Land Day Looting
Then he said unto me, Son of man, these bones are the whole house of Israel"—Ezekiel 37:11
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The kid was one of the 27 Palestinian children detained by the IDF in Hebron, on March 27. That day, the IDF prepared an illegitimate ambush near Blockade 160, a checkpoint in the H2 area of downtown Hebron, next to the Settler area. At a certain moment, the cowards left their hiding place and arrested everybody in the area, including 27 children. Even the IDF recognizes that all violence originated in its forces that were waiting to see something—anything—flying to arrest everybody in the area under the claim that they were throwing stones. 18 of the arrested children were below 12. A soldier approached Ahmad and told him to put the cookie he was eating in his backpack. Then, he forcibly took him to the roadblock; the kid said afterwards that he was afraid and cried. At the roadblock, all the children were put under surveillance of a policeman in a closed yard. They were denied even water. A few hours afterwards, children above 12 were taken to the police station in Kiryat Arba, Hebron's settler enclave, and from there to Ofer Prison. The policeman interrogated the group of small children, attempting to force them to acknowledge that they have thrown stones. The children denied all accusations. After an unspecified amount of time, they were taken in three jeeps to a different roadblock, where they were given to the Palestinian police. Following several additional hours, the small kids were released; the older ones remained in prison. This is not a new policy; in the 1990s, I met Palestinian children jailed in the Far'aa Shin Beth prison near Nablus. That torture complex has been dismantled since then.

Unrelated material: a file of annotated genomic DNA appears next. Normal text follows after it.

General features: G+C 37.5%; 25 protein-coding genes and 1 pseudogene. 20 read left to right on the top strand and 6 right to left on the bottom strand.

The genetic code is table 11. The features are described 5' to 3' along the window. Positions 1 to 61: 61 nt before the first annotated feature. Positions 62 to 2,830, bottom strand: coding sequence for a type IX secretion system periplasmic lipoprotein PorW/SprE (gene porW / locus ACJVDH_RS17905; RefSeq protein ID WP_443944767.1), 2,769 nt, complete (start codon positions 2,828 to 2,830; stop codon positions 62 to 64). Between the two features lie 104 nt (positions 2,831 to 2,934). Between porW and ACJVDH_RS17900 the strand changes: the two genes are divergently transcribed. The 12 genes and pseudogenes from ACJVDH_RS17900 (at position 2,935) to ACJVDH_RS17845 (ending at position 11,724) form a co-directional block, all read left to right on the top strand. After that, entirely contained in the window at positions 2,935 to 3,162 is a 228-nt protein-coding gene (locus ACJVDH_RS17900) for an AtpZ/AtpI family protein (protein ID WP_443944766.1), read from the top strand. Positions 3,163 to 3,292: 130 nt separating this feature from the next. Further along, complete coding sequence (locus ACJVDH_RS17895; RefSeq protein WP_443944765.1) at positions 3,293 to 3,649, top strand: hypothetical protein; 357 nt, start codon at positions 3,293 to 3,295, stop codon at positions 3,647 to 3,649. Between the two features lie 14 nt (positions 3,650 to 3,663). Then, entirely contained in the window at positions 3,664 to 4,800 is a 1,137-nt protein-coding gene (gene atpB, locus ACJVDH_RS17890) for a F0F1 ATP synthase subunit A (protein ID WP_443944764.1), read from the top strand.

How evil is evil? Most children prosecuted in Israeli military courts are charged with throwing stones. This is an offence under Section 212 of Military Order 1651. It says: (i) Throwing an object, including a stone, at a person or property with the intent to harm the person or property carries a maximum penalty of 10 years’ imprisonment.
Wasn't this enough for reporting on a regular-length Land Day? What else could Israel perpetrate? A related event took place during the second week of last December. The IDF stormed the offices of three Palestinian NGOs. A-Damir, a human rights organization focusing on prisoners, the Union of Women's Committees, and an office belonging to the network of Palestinian NGOs (PNGO). The three locations are within Ramallah; shortly before it attacked in the middle of the night, the IDF reported the planned event to the Palestinian Police, though without providing the list of the addressed organizations. Around 1AM, 9 IDF vehicles were spotted entering the city from three directions. Palestinian forces followed them and filmed them entering the abovementioned institutions and leaving them with boxes full of booty. Youngsters seeing the theft threw stones at the attackers; the IDF fired gas grenades at them and left the place.
The proper way to finish this horrific report is by quoting Israeli press in the aftermath of the incredible booty stolen by the IDF. Haaretz said, "The word 'terror' silences every criticism before it is uttered, it allows the Israeli public not to think about this routine of the military bureaucracy that oils its wheels in raids and creates a voyeur collection of any available piece of information. Every occupation regime in the world did the same as a proven technique for oppressing the occupied people. Those thinking that the IDF and the Shin Beth are free of them is mistaken. Those thinking that these methods will achieve their goals, to silence Palestinians opposing Israeli occupation, are mistaken."
"I have been to Palestine where I’ve witnessed the racially segregated housing and the humiliation of Palestinians at military roadblocks. I can’t help but remember the conditions we experienced in South Africa under apartheid. We could not have achieved our freedom without the help of people around the world using the nonviolent means of boycotts and divestment to compel governments and institutions to withdraw their support for the apartheid regime." —Archbishop Desmond Tutu
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